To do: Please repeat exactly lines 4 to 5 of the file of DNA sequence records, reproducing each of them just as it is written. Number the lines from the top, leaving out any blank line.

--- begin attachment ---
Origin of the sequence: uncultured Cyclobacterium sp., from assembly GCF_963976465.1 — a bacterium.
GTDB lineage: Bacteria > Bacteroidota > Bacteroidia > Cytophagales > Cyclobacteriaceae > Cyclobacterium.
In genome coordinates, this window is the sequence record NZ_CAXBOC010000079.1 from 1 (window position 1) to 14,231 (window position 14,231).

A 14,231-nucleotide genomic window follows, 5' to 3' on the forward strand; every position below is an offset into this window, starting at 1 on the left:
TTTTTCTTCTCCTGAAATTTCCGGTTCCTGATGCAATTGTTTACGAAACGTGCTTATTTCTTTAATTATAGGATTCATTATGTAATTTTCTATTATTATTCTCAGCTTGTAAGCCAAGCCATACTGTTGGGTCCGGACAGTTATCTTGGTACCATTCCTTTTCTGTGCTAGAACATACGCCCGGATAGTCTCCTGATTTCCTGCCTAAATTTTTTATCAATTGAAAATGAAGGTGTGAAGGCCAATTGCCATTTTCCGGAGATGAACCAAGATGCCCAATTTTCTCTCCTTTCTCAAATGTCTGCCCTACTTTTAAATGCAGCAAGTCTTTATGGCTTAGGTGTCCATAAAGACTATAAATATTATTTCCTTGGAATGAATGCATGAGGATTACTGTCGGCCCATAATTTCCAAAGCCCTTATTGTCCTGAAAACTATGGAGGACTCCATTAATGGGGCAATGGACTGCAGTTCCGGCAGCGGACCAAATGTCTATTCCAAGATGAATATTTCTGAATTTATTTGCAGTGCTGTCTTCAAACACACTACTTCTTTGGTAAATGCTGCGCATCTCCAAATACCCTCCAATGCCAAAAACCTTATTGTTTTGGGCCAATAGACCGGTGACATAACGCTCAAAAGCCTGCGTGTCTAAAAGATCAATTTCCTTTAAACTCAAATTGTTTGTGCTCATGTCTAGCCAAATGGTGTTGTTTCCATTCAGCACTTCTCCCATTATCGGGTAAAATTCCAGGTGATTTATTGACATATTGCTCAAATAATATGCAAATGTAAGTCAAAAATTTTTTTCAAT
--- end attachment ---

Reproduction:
A 14,231-nucleotide genomic window follows, 5' to 3' on the forward strand; every position below is an offset into this window, starting at 1 on the left:
TTTTTCTTCTCCTGAAATTTCCGGTTCCTGATGCAATTGTTTACGAAACGTGCTTATTTCTTTAATTATAGGATTCATTATGTAATTTTCTATTATTATTCTCAGCTTGTAAGCCAAGCCATACTGTTGGGTCCGGACAGTTATCTTGGTACCATTCCTTTTCTGTGCTAGAACATACGCCCGGATAGTCTCCTGATTTCCTGCCTAAATTTTTTATCAATTGAAAATGAAGGTGTGAAGGCCAATTGCCATTTTCCGGAGATGAACCAAGATGCCCAATTTTCTCTCCTTTCTCAAATGTCTGCCCTACTTTTAAATGCAGCAAGTCTTTATGGCTTAGGTGTCCATAAAGACTATAAATATTATTTCCTTGGAATGAATGCATGAGGATTACTGTCGGCCCATAATTTCCAAAGCCCTTATTGTCCTGAAAACTATGGAGGACTCCATTAATGGGGCAATGGACTGCAGTTCCGGCAGCGGACCAAATGTCTATTCCAAGATGAATATTTCTGAATTTATTTGCAGTGCTGTCTTCAAACACACTACTTCTTTGGTAAATGCTGCGCATCTCCAAATACCCTCCAATGCCAAAAACCTTATTGTTTTGGGCCAATAGACCGGTGACATAACGCTCAAAAGCCTGCGTGTCTAAAAGATCAATTTCCTTTAAACTCAAATTGTTTGTGCTCATGTCTAGCCAAATGGTGTTGTTTCCATTCAGCACTTCTCCCATTATCGGGTAAAATTCCAGGTGATTTATTGACATATTGCTCAAATAATATGCAAATGTAAGTCAAAAATTTTTTTCAAT